Eighteen men have been remanded in prison following their arrest for alleged sodomy in northern Nigeria, the state-owned news agency, Nan, reports.
The men were arrested in a hotel in north-eastern Bauchi State, which is governed by the Islamic Sharia law.
The Sharia punishment for sodomy is death by stoning.
The men, reportedly wearing women's clothes, are said to have gone to Bauchi town from neighbouring states to celebrate a "gay wedding".
Sharia judge Malam Tanimu ordered that the 18 be remanded in prison after they were arraigned before him on Wednesday.
Prosecuting police officer Tadius Boboi said the men's actions had contravened Sharia law, adopted in Bauchi and a dozen other states in Muslim northern Nigeria in 2000.
More than a dozen Nigerian Muslims have been sentenced to death by stoning and for sexual offences ranging from adultery and homosexuality.
But none of these death sentences have actually been carried out as they were either thrown out on appeal or commuted to prison terms as a result of pressure from human rights groups.
Many others have been sentenced to flogging by horsewhip for drinking.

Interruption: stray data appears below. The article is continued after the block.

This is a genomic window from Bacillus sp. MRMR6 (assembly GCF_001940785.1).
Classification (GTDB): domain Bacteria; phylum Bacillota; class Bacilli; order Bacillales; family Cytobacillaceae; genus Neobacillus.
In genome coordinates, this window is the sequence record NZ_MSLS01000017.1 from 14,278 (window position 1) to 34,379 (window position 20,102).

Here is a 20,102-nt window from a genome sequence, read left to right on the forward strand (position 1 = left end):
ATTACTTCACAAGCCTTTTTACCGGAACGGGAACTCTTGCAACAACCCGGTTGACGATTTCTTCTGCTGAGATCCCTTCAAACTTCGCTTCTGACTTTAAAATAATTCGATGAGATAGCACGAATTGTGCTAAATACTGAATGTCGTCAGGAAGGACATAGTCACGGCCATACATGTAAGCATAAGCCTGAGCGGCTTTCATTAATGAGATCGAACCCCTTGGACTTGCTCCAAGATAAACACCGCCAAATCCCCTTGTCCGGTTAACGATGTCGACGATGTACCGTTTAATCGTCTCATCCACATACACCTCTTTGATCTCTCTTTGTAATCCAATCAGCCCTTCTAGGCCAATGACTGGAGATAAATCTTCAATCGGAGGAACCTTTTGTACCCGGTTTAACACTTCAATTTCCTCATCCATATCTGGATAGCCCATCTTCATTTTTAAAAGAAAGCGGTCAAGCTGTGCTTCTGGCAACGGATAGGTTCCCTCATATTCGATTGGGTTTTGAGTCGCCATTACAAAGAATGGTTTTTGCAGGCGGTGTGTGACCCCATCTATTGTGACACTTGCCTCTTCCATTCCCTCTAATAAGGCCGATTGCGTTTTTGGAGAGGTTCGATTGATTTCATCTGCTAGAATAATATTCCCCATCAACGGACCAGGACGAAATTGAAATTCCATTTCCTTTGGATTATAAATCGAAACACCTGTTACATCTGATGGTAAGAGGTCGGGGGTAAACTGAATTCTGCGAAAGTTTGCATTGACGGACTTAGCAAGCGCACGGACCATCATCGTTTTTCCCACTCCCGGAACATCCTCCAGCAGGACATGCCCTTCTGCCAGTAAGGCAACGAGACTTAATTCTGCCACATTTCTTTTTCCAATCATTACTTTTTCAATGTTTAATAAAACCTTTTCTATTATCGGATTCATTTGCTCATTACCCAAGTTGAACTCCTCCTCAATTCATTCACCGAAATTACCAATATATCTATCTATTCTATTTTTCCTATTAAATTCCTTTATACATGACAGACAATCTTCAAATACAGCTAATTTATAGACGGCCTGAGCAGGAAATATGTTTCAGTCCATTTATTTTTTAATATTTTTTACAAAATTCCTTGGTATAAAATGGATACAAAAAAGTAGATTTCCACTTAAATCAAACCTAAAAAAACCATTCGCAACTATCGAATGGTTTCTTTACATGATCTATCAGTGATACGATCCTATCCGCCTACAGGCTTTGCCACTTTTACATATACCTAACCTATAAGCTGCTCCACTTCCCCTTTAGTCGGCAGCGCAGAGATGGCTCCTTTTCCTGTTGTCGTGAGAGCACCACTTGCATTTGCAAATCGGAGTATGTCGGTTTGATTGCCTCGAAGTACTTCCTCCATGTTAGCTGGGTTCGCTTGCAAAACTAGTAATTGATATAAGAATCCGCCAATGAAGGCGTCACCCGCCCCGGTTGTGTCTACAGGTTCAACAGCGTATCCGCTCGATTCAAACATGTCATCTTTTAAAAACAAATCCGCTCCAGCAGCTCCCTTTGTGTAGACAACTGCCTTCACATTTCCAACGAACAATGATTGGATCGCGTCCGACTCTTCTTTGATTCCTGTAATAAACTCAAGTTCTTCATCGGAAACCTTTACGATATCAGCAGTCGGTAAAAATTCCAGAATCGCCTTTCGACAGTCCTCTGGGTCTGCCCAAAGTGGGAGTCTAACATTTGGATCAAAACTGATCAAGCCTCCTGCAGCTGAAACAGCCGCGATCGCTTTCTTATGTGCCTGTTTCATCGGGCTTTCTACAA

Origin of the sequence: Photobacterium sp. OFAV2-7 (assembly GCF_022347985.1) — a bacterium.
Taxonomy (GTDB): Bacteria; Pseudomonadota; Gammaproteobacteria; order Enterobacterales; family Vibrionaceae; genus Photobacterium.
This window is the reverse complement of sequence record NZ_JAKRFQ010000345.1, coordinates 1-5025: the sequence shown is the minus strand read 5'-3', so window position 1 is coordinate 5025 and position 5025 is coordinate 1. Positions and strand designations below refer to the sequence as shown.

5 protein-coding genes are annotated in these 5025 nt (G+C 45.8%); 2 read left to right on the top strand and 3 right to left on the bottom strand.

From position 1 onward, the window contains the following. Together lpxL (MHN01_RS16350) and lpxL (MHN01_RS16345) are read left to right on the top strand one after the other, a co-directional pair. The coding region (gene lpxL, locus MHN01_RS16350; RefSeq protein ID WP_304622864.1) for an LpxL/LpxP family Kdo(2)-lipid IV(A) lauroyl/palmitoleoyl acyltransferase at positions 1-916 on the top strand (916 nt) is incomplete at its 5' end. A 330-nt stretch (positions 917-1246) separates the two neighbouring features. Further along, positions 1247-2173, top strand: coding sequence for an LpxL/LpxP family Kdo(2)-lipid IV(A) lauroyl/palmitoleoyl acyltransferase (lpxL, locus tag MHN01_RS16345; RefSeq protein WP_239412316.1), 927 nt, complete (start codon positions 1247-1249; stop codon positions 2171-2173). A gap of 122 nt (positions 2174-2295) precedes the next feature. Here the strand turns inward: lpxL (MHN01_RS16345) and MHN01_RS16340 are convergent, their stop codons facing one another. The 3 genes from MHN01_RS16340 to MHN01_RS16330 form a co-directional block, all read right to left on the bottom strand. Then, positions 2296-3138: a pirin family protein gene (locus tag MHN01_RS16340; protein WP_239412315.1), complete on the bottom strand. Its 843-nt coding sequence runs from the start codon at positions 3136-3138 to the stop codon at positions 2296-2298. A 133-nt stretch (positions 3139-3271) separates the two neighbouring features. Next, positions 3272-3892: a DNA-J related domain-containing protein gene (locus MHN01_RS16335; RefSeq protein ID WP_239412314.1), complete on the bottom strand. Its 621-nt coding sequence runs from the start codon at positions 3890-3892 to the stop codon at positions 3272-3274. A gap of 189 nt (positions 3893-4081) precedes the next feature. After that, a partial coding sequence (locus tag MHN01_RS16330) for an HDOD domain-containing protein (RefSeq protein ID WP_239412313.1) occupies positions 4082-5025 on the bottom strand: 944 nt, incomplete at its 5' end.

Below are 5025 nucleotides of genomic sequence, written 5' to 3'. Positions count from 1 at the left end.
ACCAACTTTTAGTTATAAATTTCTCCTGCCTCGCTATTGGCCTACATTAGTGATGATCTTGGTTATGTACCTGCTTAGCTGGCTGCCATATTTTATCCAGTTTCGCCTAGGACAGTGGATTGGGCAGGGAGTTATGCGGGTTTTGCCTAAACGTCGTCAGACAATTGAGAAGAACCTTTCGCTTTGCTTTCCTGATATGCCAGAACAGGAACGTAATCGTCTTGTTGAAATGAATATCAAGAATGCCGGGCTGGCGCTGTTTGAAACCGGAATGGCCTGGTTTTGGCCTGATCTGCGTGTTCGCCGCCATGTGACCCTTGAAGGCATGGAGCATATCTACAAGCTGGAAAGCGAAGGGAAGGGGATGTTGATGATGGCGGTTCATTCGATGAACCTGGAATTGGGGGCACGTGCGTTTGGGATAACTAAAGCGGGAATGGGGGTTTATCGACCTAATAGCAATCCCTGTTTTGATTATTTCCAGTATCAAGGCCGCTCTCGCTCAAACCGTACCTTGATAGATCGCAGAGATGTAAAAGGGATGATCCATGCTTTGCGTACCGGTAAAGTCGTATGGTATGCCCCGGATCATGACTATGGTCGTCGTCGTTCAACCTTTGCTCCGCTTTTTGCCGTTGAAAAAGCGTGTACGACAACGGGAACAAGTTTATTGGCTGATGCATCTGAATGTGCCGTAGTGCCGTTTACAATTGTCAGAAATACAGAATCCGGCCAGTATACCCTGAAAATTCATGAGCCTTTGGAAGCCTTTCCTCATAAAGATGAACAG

But there have been two amputations in north-western Zamfara State which pioneered the introduction of the Islamic legal system in the country.
Nigeria, like many African countries, is a conservative society where homosexuality is considered a taboo.
The Nigerian parliament has been trying to pass a controversial law introduced by former President Olusegun Obasanjo banning gay rights organisations.
Gay activists and some human rights groups have condemned the proposed legislation and called for its rejection.
But homosexuality and same sex marriage are illegal in Nigeria and are considered very serious offences.
In April, a woman reportedly fled Nigeria after being accused of organising a polygamous lesbian wedding.
She later denied the reports.
Two years ago, a Sharia court sentenced a man to six months in prison and fined him $38 for living as a woman for seven years in Kano.